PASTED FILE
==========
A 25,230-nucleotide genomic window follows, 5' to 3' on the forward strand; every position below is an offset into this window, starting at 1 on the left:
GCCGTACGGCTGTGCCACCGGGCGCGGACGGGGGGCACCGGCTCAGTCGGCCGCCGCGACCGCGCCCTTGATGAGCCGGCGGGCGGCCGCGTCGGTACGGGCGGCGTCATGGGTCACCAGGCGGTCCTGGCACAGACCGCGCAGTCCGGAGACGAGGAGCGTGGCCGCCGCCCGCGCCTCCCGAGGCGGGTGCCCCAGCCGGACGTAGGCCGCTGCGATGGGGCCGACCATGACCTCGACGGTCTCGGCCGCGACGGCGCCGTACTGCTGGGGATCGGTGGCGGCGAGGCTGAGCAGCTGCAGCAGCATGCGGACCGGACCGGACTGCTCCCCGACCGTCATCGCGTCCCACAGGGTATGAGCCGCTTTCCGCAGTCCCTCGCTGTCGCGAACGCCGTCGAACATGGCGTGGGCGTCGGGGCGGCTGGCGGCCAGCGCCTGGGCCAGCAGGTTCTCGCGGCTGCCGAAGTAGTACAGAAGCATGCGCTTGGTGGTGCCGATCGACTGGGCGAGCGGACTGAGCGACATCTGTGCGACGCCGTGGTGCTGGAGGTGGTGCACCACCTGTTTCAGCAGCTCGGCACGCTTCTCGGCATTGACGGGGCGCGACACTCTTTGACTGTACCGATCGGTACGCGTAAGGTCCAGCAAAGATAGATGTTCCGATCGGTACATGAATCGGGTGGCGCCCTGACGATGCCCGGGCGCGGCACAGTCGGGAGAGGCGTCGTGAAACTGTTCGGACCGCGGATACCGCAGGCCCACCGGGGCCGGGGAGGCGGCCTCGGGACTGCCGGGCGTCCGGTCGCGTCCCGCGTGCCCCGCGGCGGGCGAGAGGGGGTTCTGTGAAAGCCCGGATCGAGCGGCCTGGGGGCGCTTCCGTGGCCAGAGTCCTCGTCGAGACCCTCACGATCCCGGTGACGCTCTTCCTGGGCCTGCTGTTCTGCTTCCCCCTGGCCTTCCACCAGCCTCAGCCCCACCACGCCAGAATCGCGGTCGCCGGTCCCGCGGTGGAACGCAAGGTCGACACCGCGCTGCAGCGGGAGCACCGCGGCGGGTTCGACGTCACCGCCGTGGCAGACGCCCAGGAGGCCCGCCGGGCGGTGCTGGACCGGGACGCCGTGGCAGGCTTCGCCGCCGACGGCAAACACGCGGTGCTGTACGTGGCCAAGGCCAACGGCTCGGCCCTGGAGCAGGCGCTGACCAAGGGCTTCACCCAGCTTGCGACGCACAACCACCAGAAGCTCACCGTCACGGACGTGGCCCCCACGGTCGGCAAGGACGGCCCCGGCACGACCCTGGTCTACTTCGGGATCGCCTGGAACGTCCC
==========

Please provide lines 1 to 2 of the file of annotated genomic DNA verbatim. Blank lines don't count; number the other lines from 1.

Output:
A 25,230-nucleotide genomic window follows, 5' to 3' on the forward strand; every position below is an offset into this window, starting at 1 on the left:
GCCGTACGGCTGTGCCACCGGGCGCGGACGGGGGGCACCGGCTCAGTCGGCCGCCGCGACCGCGCCCTTGATGAGCCGGCGGGCGGCCGCGTCGGTACGGGCGGCGTCATGGGTCACCAGGCGGTCCTGGCACAGACCGCGCAGTCCGGAGACGAGGAGCGTGGCCGCCGCCCGCGCCTCCCGAGGCGGGTGCCCCAGCCGGACGTAGGCCGCTGCGATGGGGCCGACCATGACCTCGACGGTCTCGGCCGCGACGGCGCCGTACTGCTGGGGATCGGTGGCGGCGAGGCTGAGCAGCTGCAGCAGCATGCGGACCGGACCGGACTGCTCCCCGACCGTCATCGCGTCCCACAGGGTATGAGCCGCTTTCCGCAGTCCCTCGCTGTCGCGAACGCCGTCGAACATGGCGTGGGCGTCGGGGCGGCTGGCGGCCAGCGCCTGGGCCAGCAGGTTCTCGCGGCTGCCGAAGTAGTACAGAAGCATGCGCTTGGTGGTGCCGATCGACTGGGCGAGCGGACTGAGCGACATCTGTGCGACGCCGTGGTGCTGGAGGTGGTGCACCACCTGTTTCAGCAGCTCGGCACGCTTCTCGGCATTGACGGGGCGCGACACTCTTTGACTGTACCGATCGGTACGCGTAAGGTCCAGCAAAGATAGATGTTCCGATCGGTACATGAATCGGGTGGCGCCCTGACGATGCCCGGGCGCGGCACAGTCGGGAGAGGCGTCGTGAAACTGTTCGGACCGCGGATACCGCAGGCCCACCGGGGCCGGGGAGGCGGCCTCGGGACTGCCGGGCGTCCGGTCGCGTCCCGCGTGCCCCGCGGCGGGCGAGAGGGGGTTCTGTGAAAGCCCGGATCGAGCGGCCTGGGGGCGCTTCCGTGGCCAGAGTCCTCGTCGAGACCCTCACGATCCCGGTGACGCTCTTCCTGGGCCTGCTGTTCTGCTTCCCCCTGGCCTTCCACCAGCCTCAGCCCCACCACGCCAGAATCGCGGTCGCCGGTCCCGCGGTGGAACGCAAGGTCGACACCGCGCTGCAGCGGGAGCACCGCGGCGGGTTCGACGTCACCGCCGTGGCAGACGCCCAGGAGGCCCGCCGGGCGGTGCTGGACCGGGACGCCGTGGCAGGCTTCGCCGCCGACGGCAAACACGCGGTGCTGTACGTGGCCAAGGCCAACGGCTCGGCCCTGGAGCAGGCGCTGACCAAGGGCTTCACCCAGCTTGCGACGCACAACCACCAGAAGCTCACCGTCACGGACGTGGCCCCCACGGTCGGCAAGGACGGCCCCGGCACGACCCTGGTCTACTTCGGGATCGCCTGGAACGTCCC